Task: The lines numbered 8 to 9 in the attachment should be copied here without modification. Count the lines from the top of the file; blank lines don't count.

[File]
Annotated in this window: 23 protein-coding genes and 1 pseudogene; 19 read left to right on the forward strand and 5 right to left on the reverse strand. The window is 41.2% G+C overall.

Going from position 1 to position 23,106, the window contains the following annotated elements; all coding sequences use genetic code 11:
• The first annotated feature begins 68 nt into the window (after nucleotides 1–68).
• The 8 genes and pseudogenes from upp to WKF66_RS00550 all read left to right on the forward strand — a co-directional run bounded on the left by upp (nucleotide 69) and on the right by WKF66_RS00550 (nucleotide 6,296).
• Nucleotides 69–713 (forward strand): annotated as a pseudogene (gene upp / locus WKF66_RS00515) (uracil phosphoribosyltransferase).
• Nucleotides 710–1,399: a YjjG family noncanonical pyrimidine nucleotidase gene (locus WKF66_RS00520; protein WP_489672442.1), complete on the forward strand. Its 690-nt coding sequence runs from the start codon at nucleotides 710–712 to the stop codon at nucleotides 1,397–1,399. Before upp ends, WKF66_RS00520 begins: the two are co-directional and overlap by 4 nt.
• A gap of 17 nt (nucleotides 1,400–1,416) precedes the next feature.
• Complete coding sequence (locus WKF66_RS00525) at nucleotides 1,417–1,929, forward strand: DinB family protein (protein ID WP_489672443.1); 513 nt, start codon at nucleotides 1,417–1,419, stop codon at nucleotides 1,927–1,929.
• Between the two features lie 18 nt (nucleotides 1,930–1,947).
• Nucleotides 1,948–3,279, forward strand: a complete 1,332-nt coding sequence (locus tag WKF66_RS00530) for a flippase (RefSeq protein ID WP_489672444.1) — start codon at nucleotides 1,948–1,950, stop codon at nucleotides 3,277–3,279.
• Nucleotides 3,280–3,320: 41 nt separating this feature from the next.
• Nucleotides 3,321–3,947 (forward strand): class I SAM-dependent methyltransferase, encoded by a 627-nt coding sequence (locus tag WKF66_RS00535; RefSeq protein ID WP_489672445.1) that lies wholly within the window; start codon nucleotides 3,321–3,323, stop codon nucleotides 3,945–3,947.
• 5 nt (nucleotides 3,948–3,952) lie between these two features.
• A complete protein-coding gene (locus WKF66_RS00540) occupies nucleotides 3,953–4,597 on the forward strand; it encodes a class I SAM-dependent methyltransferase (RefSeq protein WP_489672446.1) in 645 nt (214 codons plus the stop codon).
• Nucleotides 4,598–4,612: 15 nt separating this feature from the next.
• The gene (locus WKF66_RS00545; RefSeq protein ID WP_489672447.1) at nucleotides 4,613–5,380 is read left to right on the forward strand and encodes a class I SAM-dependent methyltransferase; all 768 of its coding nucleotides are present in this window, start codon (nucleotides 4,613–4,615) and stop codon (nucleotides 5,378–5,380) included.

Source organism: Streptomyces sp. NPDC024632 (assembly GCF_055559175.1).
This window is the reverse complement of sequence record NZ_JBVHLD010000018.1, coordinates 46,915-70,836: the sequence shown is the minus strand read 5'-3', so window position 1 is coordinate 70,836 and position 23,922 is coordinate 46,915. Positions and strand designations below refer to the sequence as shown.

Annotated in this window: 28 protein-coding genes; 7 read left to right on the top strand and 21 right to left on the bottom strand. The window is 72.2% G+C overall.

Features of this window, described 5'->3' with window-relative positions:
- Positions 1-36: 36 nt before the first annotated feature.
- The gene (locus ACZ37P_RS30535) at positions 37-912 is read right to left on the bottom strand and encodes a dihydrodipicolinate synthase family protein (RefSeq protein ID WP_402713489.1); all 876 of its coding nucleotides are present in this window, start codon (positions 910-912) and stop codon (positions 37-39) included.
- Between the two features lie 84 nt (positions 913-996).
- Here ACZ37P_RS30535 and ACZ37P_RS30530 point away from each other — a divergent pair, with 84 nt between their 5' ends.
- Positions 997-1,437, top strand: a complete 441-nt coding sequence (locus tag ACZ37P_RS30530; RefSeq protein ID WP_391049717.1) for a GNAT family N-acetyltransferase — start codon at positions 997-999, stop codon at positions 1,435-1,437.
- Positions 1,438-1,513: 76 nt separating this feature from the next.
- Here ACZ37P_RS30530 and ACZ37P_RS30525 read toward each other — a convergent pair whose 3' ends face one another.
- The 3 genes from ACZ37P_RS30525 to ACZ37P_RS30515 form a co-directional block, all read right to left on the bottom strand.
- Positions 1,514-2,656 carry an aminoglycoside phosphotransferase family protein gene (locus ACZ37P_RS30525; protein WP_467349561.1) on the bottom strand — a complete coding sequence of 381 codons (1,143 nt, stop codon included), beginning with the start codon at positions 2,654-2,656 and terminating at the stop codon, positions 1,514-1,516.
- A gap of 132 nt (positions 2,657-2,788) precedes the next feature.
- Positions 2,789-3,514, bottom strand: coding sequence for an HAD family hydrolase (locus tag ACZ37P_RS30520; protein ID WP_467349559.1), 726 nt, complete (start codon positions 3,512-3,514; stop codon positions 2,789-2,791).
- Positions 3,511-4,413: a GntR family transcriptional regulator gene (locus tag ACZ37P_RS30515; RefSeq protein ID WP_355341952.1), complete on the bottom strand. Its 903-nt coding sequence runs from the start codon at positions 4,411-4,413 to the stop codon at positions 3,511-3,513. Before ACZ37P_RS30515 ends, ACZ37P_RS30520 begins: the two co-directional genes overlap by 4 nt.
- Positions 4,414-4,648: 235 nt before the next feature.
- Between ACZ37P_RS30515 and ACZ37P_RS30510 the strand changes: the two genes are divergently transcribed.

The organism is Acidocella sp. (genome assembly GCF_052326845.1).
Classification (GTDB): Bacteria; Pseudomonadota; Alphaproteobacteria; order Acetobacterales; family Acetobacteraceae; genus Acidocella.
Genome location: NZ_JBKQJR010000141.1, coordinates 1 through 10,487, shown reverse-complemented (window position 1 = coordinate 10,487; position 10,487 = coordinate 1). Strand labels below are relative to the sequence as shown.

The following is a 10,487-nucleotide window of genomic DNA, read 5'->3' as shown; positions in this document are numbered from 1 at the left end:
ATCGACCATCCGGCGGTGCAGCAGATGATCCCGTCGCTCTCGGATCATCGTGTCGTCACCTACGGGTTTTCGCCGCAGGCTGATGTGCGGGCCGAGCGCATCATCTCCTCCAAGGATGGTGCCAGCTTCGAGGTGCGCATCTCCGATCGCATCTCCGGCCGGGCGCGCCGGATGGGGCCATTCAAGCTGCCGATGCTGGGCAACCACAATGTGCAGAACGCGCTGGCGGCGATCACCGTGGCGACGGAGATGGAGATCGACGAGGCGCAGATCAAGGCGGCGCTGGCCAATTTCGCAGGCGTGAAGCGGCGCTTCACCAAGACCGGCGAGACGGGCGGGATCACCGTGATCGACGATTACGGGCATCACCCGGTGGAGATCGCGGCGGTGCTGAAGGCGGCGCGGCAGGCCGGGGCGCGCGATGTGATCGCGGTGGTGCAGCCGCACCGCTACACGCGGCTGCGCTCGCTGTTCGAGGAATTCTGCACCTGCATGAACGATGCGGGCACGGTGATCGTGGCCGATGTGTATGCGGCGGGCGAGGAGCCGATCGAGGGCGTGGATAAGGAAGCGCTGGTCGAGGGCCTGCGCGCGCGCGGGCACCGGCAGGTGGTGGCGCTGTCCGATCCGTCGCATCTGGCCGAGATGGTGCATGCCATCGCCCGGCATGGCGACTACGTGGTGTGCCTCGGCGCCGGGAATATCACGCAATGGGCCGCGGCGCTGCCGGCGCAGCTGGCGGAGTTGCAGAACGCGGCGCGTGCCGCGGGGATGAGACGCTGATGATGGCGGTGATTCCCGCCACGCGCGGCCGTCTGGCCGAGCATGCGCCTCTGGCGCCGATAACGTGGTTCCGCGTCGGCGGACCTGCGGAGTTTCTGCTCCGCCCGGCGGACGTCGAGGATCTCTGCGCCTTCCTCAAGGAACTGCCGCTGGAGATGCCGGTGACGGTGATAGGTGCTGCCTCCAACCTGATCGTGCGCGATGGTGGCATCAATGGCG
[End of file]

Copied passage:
• Complete coding sequence (locus WKF66_RS00525) at nucleotides 1,417–1,929, forward strand: DinB family protein (protein ID WP_489672443.1); 513 nt, start codon at nucleotides 1,417–1,419, stop codon at nucleotides 1,927–1,929.
• Between the two features lie 18 nt (nucleotides 1,930–1,947).